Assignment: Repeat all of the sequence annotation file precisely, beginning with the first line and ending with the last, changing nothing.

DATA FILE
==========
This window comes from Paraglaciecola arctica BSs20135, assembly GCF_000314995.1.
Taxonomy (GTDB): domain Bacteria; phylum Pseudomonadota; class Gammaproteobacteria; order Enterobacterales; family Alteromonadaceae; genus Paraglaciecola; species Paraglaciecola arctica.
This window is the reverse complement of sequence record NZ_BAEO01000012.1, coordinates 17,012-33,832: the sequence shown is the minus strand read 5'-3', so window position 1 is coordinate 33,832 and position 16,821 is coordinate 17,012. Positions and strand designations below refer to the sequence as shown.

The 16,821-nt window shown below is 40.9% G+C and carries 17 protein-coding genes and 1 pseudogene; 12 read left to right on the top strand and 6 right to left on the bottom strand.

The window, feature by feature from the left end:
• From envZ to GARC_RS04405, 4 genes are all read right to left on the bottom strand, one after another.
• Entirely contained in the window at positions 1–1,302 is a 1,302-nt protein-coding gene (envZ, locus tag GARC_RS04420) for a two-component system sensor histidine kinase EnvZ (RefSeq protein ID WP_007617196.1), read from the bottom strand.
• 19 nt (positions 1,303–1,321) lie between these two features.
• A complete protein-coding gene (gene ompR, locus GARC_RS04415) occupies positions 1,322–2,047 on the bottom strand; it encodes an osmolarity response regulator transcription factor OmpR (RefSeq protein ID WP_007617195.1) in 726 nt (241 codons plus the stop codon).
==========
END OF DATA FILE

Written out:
This window comes from Paraglaciecola arctica BSs20135, assembly GCF_000314995.1.
Taxonomy (GTDB): domain Bacteria; phylum Pseudomonadota; class Gammaproteobacteria; order Enterobacterales; family Alteromonadaceae; genus Paraglaciecola; species Paraglaciecola arctica.
This window is the reverse complement of sequence record NZ_BAEO01000012.1, coordinates 17,012-33,832: the sequence shown is the minus strand read 5'-3', so window position 1 is coordinate 33,832 and position 16,821 is coordinate 17,012. Positions and strand designations below refer to the sequence as shown.

The 16,821-nt window shown below is 40.9% G+C and carries 17 protein-coding genes and 1 pseudogene; 12 read left to right on the top strand and 6 right to left on the bottom strand.

The window, feature by feature from the left end:
• From envZ to GARC_RS04405, 4 genes are all read right to left on the bottom strand, one after another.
• Entirely contained in the window at positions 1–1,302 is a 1,302-nt protein-coding gene (envZ, locus tag GARC_RS04420) for a two-component system sensor histidine kinase EnvZ (RefSeq protein ID WP_007617196.1), read from the bottom strand.
• 19 nt (positions 1,303–1,321) lie between these two features.
• A complete protein-coding gene (gene ompR, locus GARC_RS04415) occupies positions 1,322–2,047 on the bottom strand; it encodes an osmolarity response regulator transcription factor OmpR (RefSeq protein ID WP_007617195.1) in 726 nt (241 codons plus the stop codon).